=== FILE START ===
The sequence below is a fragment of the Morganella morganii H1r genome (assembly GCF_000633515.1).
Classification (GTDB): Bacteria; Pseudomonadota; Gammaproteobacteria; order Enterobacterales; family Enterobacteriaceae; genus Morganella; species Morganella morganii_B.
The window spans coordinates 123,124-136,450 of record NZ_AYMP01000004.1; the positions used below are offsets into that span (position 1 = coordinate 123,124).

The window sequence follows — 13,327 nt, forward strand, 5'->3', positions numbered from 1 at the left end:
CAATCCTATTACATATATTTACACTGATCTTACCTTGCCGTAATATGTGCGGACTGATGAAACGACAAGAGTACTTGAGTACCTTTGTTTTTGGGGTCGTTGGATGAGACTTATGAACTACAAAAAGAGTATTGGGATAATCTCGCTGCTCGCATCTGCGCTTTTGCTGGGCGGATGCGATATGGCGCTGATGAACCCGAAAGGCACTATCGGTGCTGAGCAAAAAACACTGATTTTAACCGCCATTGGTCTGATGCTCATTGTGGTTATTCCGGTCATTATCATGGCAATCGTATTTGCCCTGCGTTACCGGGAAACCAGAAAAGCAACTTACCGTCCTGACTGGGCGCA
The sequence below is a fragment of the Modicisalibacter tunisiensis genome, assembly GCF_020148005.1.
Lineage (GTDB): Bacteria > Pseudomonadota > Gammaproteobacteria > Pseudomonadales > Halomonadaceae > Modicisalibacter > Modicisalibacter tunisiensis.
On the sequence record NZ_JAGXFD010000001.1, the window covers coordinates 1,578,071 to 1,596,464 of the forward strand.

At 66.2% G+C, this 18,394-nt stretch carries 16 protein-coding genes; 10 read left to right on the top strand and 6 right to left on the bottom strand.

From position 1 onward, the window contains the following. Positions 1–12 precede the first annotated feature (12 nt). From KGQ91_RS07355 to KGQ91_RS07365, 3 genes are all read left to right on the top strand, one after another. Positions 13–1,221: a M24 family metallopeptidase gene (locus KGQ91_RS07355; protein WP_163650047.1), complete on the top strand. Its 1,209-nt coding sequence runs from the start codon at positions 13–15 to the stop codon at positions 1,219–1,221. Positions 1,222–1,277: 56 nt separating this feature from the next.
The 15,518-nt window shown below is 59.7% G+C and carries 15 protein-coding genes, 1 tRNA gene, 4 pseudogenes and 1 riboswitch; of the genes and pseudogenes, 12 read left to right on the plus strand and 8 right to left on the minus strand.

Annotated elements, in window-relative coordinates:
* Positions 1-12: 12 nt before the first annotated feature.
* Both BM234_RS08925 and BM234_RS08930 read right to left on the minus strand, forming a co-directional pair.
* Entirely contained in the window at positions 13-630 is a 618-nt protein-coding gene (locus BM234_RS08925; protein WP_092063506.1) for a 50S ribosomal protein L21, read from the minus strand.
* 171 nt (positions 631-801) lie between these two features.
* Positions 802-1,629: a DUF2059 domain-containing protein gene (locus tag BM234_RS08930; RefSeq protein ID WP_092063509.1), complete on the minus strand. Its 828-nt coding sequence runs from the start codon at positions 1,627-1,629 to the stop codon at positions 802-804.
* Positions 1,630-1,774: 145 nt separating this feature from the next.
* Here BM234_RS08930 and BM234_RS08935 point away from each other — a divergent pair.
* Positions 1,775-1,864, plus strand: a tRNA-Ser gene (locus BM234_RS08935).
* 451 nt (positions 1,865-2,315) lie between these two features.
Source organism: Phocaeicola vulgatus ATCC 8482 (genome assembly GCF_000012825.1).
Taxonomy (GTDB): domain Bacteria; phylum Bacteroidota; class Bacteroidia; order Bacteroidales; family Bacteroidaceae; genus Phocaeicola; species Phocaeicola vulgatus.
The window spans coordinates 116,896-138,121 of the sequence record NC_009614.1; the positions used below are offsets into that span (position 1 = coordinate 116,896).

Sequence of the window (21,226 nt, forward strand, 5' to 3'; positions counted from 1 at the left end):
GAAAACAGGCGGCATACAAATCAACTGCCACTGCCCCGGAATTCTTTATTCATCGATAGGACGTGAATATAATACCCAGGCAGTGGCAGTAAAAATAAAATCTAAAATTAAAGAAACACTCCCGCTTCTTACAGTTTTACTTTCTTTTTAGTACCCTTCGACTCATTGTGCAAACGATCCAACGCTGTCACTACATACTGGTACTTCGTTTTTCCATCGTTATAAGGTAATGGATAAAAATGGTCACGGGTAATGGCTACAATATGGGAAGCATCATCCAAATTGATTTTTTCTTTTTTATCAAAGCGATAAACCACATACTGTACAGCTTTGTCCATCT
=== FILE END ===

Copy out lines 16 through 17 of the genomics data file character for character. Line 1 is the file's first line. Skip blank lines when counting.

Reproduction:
* 171 nt (positions 631-801) lie between these two features.
* Positions 802-1,629: a DUF2059 domain-containing protein gene (locus tag BM234_RS08930; RefSeq protein ID WP_092063509.1), complete on the minus strand. Its 828-nt coding sequence runs from the start codon at positions 1,627-1,629 to the stop codon at positions 802-804.